Please read PART 1 HERE!
I'm doing it this way because the way I was going that last post was starting to get too long. Anyway, I wanted to post a quote from former Alderman, now Judge Lyle in the Sun-Times about the latest development:
“If a map is passed that has 17 African-American wards, there will be another map introduced by ten African-American aldermen. A 17-ward map is an insult,” said former Ald. Freddrenna Lyle (6th), an attorney hired to represent the Black Caucus who is about to step aside after being appointed a Circuit Court judge.Judge Lyle of course was the legal counsel for the city council Black Caucus for the purposes of this ward remap.
“It’s gonna be a tremendously costly endeavor to go to a referendum and three times as costly to finance litigation. There’ll be lawyers on all sides. It’s a cost the city can’t bear. And it just reopens [racial] scars of days gone by.”
Apparently negotiations are still ongoing on this map according to the Tribune. In fact some Alderman have seen versions of the map as it would affect them. Of course still no map available to the public yet. I as a citizen would still like to see the other proposals!
Mell was showing parts of the map to each caucus, but not revealing a citywide plan, even as negotiations on final borders continued, the sources said. He had several meetings scheduled for Thursday with groups of aldermen whose wards bordered one another, aldermen confirmed.While the Black caucus may have to brace for some changes as far as Black representation on the city goes some white Alderman may have to brace for some changes as well:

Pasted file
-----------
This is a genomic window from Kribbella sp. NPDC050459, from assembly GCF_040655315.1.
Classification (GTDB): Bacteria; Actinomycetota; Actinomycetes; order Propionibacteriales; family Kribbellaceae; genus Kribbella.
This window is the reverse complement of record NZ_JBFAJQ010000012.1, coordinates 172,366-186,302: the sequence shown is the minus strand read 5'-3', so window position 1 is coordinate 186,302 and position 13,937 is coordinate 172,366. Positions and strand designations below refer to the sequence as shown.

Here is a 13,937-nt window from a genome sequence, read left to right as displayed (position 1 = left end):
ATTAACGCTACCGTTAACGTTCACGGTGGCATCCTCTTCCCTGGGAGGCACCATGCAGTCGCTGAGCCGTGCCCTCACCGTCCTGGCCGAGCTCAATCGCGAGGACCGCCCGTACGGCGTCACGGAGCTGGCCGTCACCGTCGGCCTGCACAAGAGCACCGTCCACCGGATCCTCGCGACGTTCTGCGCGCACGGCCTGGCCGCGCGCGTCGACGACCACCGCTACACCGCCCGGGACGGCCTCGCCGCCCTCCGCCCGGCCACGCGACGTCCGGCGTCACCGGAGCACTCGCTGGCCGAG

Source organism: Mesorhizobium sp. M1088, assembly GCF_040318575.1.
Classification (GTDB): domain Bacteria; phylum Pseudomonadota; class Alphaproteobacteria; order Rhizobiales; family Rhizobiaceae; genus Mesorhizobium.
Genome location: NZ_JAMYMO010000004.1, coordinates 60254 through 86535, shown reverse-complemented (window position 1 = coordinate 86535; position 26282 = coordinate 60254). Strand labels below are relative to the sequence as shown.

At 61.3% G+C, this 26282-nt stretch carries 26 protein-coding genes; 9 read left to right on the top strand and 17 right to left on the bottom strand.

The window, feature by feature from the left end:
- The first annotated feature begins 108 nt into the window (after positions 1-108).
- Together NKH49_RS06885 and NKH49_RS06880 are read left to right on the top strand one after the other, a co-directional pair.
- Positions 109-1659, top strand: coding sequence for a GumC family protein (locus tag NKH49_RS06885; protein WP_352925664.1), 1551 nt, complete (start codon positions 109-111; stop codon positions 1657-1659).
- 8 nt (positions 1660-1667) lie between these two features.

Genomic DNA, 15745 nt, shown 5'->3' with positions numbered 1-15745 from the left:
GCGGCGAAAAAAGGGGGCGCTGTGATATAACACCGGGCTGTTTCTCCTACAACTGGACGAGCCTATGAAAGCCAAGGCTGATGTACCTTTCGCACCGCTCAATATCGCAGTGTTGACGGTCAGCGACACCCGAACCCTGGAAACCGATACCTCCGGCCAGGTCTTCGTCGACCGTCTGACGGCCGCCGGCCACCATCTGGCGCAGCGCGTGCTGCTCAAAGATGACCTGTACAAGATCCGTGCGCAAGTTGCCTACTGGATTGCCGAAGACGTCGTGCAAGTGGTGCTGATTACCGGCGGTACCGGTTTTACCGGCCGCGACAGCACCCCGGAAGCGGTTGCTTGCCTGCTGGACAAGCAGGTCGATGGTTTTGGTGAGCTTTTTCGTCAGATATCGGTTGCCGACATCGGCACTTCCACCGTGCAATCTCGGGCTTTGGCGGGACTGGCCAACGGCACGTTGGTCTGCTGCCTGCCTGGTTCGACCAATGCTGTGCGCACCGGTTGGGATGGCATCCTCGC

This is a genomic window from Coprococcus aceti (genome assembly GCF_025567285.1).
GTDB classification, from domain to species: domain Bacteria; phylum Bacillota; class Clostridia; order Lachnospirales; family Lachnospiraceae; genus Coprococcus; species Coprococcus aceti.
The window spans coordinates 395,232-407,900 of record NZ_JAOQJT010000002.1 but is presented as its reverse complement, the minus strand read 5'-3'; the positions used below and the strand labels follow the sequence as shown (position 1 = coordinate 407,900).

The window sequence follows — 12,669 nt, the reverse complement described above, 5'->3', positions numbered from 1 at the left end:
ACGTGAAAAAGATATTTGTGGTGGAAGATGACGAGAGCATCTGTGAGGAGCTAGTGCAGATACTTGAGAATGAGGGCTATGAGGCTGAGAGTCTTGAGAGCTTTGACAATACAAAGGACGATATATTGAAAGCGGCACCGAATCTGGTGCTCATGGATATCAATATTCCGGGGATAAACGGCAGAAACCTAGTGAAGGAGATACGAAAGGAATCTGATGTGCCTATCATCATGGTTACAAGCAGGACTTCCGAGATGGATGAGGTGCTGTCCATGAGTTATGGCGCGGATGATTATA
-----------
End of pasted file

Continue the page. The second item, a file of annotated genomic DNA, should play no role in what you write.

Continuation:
"I would not say lines are drawn, these are proposed," said Ald. Thomas Tunney, 44th, who planned to meet Thursday morning with other lakefront aldermen and Mell. "I don't think it's a done deal. The tough negotiating is happening right now."
On the Northwest Side, freshman Ald. Nicholas Sposato, 36th, would see his ethnic white ward turn predominantly Latino. On the Southwest Side, Ald. Michael Zalewski, 23rd, would see his ward go from about half Latino to mostly Latino. Zalewski still could survive politically, though, much like other old-guard white Democrats have done in majority-Hispanic wards in that part of Chicago.Sposato was quoted by the Sun-Times, he's a rookie Alderman who took out a favored incumbent:
“It’s gonna totally change my ward. I was all the way West. Now, you’re moving me all the way east. That’s not the people [who] elected me. It’s not fair to the people. It’s not fair to me,” Sposato said Wednesday.These other wards currently represented by white Alderman are to be drawn as Latino "influenced" wards:
Additional Hispanic wards could be created in the 10th, 23rd and 13th Wards now represented by whites. The 1st Ward would go from a Hispanic majority ward to Hispanic “influence” ward.I mentioned a little about the process of approving a ward map. The city council have to approve a map, however if they can't agree the votes must approve one in a referendum voted on in next year's Presidential Primary. This is from the Tribune:
To avoid a referendum, at least 41 aldermen would have to sign off on a map. Some aldermen speculated a coalition of protected white and black aldermen, along with all Latino council members, could achieve that mark. That, however, could fracture the Black Caucus.Then here's a caveat by the Sun-Times:
If at least ten aldermen unite behind an alternate map, Chicago voters would choose between the two versions when they go to the polls next March. That could set the stage for a federal lawsuit.Next March of course will be the month of our state's Presidential primary.